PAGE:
- You can go to court if you are unable to repay your payday loan
- You can be sued if you do not repay your loan
- Not repaying your loan can negatively impact your credit score
If you fail to repay your payday loan, there is the chance that your lender will take you to court to secure the money they are owed.
Can payday lenders sue you?
Yes, a paylender can take you to court and, if they win, you will be required to repay whatever the court has issued. Payday lenders will work with clients in an attempt to secure the money they are owed in a way that is in the best interests of both parties. There is the possibility that a lender could take you to court if no other resolution can be found. Taking a client to court will always be a lender’s last resort, as it is expensive and not always successful for the lender.
Not repaying your payday loan could result in a number of outcomes, including a negative impact on your credit score (making it harder for you to borrow money in the future), wage garnishment and debt collectors, however, it is incredibly unlikely that you will go to jail for not repaying your loan.
What Happens if I Get Summoned to Court?
Taking you to court will always be a lender of last resort, wherever possible your lender will try to arrange a sensible repayment program that caters to your needs, which could mean a rollover. However, if co-operation stops or you are unable or unwilling to repay your loan your lender may take you to court.
Lenders don’t just go to court over large cases, lots of lenders will be willing to go to court over relatively small amounts of money. You shouldn’t be surprised if your lender takes you to court over a relatively small loan.
If a lender does take you to court, it’s important that you show up. You should never ignore a lawsuit. A lot of lenders automatically win cases, because their clients do not show up to court. It is always in your best interest to attend court.
What Will Happen if I Don’t Repay my Loan?
Defaulting on your payday loan can drain your bank account, trigger wage garnishment, collection calls and lawsuits. Once the agreed loan period has passed the lender who you borrowed from will continue to seek any unpaid amount on your loan.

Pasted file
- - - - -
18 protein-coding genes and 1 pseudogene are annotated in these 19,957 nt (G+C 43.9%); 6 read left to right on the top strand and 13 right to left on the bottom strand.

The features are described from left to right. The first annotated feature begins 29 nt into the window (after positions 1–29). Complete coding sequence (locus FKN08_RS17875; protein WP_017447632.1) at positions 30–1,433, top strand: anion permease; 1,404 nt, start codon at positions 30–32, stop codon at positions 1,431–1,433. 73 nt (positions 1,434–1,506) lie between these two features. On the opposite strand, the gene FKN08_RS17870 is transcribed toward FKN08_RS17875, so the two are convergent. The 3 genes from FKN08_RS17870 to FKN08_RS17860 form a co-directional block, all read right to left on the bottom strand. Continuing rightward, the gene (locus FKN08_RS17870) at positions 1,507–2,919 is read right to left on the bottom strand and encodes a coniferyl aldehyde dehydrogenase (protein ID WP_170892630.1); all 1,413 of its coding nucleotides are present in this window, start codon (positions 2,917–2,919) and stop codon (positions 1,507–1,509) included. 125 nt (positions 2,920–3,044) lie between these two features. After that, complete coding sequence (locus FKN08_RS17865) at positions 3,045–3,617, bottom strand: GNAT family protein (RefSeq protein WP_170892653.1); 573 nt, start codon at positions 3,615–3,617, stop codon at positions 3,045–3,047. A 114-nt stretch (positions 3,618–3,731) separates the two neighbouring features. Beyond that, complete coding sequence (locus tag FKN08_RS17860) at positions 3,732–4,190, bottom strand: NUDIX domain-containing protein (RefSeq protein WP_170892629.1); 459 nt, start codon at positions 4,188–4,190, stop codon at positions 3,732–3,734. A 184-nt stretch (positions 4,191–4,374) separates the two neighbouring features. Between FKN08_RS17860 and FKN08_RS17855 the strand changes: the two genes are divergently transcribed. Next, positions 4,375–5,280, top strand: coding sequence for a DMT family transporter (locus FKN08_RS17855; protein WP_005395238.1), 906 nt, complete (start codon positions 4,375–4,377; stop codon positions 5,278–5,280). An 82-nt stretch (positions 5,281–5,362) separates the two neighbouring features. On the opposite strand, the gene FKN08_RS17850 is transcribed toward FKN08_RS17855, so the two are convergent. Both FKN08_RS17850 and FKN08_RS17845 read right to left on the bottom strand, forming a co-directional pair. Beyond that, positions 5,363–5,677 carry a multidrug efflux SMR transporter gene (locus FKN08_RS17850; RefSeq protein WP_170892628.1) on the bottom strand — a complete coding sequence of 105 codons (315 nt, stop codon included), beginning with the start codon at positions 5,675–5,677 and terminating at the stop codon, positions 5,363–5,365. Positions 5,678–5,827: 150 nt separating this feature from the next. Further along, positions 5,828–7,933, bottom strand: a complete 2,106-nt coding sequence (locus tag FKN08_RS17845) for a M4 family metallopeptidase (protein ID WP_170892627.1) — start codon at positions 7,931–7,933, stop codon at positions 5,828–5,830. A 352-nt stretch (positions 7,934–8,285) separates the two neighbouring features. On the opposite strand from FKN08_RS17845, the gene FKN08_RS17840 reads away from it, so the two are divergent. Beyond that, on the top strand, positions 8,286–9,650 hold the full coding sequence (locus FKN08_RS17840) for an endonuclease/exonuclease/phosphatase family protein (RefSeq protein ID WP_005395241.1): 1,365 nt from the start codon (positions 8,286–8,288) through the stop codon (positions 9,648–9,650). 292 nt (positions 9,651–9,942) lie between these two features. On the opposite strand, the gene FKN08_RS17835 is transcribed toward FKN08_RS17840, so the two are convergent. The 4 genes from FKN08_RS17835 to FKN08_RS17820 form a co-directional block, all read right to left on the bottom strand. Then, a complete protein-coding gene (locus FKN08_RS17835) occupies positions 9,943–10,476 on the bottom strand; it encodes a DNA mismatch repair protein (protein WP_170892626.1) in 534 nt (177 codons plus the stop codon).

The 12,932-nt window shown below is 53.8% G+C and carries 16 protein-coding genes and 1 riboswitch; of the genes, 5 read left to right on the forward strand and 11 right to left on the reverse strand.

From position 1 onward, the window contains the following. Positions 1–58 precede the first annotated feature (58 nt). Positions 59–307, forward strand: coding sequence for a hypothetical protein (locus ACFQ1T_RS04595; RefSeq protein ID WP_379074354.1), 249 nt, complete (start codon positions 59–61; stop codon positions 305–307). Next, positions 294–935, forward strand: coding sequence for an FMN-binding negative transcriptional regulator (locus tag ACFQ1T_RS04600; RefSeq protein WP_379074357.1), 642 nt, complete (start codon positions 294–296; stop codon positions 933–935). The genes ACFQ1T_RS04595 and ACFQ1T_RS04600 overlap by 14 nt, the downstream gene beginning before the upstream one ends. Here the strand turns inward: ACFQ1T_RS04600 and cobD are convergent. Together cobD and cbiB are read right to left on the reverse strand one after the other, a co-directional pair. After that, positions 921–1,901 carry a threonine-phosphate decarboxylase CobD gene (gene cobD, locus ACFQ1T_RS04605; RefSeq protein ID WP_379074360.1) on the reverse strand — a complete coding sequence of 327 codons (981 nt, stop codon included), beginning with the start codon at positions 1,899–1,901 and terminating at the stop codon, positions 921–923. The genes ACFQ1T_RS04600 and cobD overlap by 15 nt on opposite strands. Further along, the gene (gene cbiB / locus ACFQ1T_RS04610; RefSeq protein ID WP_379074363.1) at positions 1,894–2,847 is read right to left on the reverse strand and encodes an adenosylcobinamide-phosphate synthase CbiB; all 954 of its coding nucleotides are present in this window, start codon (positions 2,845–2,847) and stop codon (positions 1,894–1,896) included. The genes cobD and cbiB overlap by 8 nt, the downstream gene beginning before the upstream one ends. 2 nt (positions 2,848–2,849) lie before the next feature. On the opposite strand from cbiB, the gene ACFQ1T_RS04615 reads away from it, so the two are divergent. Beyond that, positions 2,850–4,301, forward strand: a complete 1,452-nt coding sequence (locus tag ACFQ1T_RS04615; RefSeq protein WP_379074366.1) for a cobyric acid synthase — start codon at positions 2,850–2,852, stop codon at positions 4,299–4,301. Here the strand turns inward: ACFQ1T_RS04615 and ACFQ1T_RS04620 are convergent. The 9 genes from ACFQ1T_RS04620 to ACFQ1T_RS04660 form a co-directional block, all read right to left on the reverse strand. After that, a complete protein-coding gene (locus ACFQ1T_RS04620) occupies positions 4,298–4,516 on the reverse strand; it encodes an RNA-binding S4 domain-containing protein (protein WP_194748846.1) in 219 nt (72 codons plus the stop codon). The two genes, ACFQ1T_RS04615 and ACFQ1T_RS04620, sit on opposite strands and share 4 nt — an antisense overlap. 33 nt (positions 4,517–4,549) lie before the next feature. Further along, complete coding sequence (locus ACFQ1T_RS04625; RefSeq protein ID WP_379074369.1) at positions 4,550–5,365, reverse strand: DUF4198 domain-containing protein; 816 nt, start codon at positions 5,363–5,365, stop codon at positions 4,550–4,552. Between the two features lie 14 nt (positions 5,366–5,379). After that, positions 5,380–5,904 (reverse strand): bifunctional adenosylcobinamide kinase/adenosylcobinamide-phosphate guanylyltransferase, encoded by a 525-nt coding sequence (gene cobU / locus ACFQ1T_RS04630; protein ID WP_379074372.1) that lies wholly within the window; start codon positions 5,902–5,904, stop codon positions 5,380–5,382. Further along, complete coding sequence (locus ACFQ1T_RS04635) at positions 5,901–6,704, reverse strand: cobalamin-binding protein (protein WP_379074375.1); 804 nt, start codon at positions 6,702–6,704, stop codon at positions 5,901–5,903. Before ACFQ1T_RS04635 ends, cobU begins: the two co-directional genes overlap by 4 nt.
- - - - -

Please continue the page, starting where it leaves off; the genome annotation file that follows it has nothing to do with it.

The payment lender will set up automatic withdrawals from your account, attempting to regain as much for their loan as possible. This can result in bank fees for you. If this is unsuccessful, your lender may set up wage garnishment, which involves a part of your paycheck being withheld, and going directly to the lender to repay your loan.
During the time in which your loan is not being paid, it will still be accruing interest.
What if I Can’t Repay?
Being unable to repay a loan can be an incredibly stressful situation. If you still need to pay rent and put food on the table for your family that has to come first. In situations like this, it is advisable to seek advice from a nonprofit credit counsellor, bankruptcy attorney or legal aid centre about your next moves.
If you are unable to repay your loans, there is the possibility of claiming bankruptcy. Claiming bankruptcy is something that should be talked over with a professional and will only be appropriate in certain situations.
When you realise that you will not be able to repay the loan, it is best to get in contact with your lender directly and see if you can work out a schedule for repayment that works for both you and the lender. Wherever possible the lender will try to make it possible for you to repay the loan.
It is worth noting that a payday loan is only ever designed to be used as a short term fix, for unpredictable, unexpected one-off payments. A payday loan should be used to bridge the gap between one pay cheque and the next. That means that you should only ever be borrowing for a short period of time.